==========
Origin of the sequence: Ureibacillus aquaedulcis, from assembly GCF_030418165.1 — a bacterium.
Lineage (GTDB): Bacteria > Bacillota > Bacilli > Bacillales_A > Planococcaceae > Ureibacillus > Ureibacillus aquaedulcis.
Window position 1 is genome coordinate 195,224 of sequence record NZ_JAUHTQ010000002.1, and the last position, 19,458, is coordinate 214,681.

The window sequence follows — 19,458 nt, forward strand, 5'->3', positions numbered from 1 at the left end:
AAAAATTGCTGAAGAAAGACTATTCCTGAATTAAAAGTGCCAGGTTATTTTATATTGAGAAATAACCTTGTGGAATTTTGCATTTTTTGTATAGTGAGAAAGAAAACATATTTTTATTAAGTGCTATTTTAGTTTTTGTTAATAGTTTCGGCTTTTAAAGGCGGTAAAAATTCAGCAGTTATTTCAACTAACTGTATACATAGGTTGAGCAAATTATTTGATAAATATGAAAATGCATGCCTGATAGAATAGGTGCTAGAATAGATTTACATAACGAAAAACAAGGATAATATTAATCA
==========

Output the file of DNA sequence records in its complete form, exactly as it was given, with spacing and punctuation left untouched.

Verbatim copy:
Origin of the sequence: Ureibacillus aquaedulcis, from assembly GCF_030418165.1 — a bacterium.
Lineage (GTDB): Bacteria > Bacillota > Bacilli > Bacillales_A > Planococcaceae > Ureibacillus > Ureibacillus aquaedulcis.
Window position 1 is genome coordinate 195,224 of sequence record NZ_JAUHTQ010000002.1, and the last position, 19,458, is coordinate 214,681.

The window sequence follows — 19,458 nt, forward strand, 5'->3', positions numbered from 1 at the left end:
AAAAATTGCTGAAGAAAGACTATTCCTGAATTAAAAGTGCCAGGTTATTTTATATTGAGAAATAACCTTGTGGAATTTTGCATTTTTTGTATAGTGAGAAAGAAAACATATTTTTATTAAGTGCTATTTTAGTTTTTGTTAATAGTTTCGGCTTTTAAAGGCGGTAAAAATTCAGCAGTTATTTCAACTAACTGTATACATAGGTTGAGCAAATTATTTGATAAATATGAAAATGCATGCCTGATAGAATAGGTGCTAGAATAGATTTACATAACGAAAAACAAGGATAATATTAATCA